On Wednesday we watched the weather as it fell by the feet, crossing our fingers and hoping it would roll into Colorado. On Thursday, the storm blew east, dropping over a foot in 24 hours in the Colorado mountains. Powderhounds throughout the state rejoiced—us included, with reservation. We were stoked that the ski areas on I-70 were getting dumped on, but I-70 wasn’t our destination. Our sights were set southwest of Summit County, way southwest. So far southwest, in fact, that we would be closer to New Mexico than to Vail Pass.
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Can you guess where we were headed? Silverton Mountain, Colorado.

The storm flirted with us. It was headed to Silverton, and then it wasn’t. And then it was. And then it stayed. And stormed. And stormed. And stormed.
The storm coated the roads and blocked the visibility and made us—a pack of women, of powder whores, of chicks—giddy with excitement. We threw our fattest skis and warmest coats in our cars and trucks, kissed our people goodbye, and drove into the blizzard. Read more…

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Active Lifestyle, adventure, Osprey Athletes, Outdoor Activities, photos, Snowsports, Southwest Colorado, Travel , , , , , , , , , , , , , , , ,

Get your Axe into Gear, the Ouray Ice Festival is Here!

January 9th, 2014

What better way to kick off 2014 than with a few jitters, chattering teeth, and a full serving of adrenaline as you carefully choose where to swing your axe next??

That’s what will be happening in the little town of Ouray, Colorado, as people from all over the country travel to Ouray to participate in one of the largest ice festivals in the nation. This will be our 10th year attending and there are MANY reasons we keep coming back!

It will all kick off on Thursday night, January 9th, with presentations and delicious beers brewed in the heart of the San Juan Mountains. Read more…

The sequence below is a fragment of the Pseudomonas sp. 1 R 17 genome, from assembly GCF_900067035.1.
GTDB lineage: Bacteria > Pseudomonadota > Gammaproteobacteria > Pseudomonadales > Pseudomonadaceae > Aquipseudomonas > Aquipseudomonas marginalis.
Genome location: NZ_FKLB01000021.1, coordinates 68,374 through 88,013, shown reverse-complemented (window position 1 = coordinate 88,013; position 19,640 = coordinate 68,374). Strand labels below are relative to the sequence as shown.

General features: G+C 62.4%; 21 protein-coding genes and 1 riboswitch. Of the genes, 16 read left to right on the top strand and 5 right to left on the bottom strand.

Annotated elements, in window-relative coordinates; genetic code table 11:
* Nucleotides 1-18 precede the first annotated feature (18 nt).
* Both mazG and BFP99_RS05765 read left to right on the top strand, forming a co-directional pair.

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causes, contest, Events, Non-profits, Osprey Athletes, Osprey Culture, Osprey Life, Outdoor Activities, Southwest Colorado, Travel, video , , , , , , , , , , ,

The Adventures of Osprey and the White Rim

November 11th, 2013
About to drop in to the White Rim Trail

About to drop in to the White Rim Trail

With snow beginning to fly and temperatures plunging, our cycling season in southwest Colorado is coming to an end. Of course, there is still riding to be done by the lunatics that get out in the snow on their fat bikes and the hard men and women who suffer through frigid temps on the their cyclocross bikes, but the rest of us are packing away the bike gear and dusting off the skis or snowboards. As a Colorado native, I have been through this annual ritual plenty of times, as have most of my Osprey co-workers. This year it was a little harder to let go so we decided to celebrate a terrific year of biking by going out with a bang. The “bang” being a company-sponsored three-day journey around the White Rim in Canyonlands National Park. The White Rim is an iconic ride that circles the Island in the Sky on a mesa above the Colorado and Green rivers in southeastern Utah. Overall distance for the loop is a bit over 100 miles and with the exception of a few relatively short, hard climbs, elevation change is minimal. The lure of riding the White Rim for us was as much about the scenery, camping and camaraderie as it was the actual riding. One person in our group compared the ride to a river trip for cyclists, which is a perfect correlation.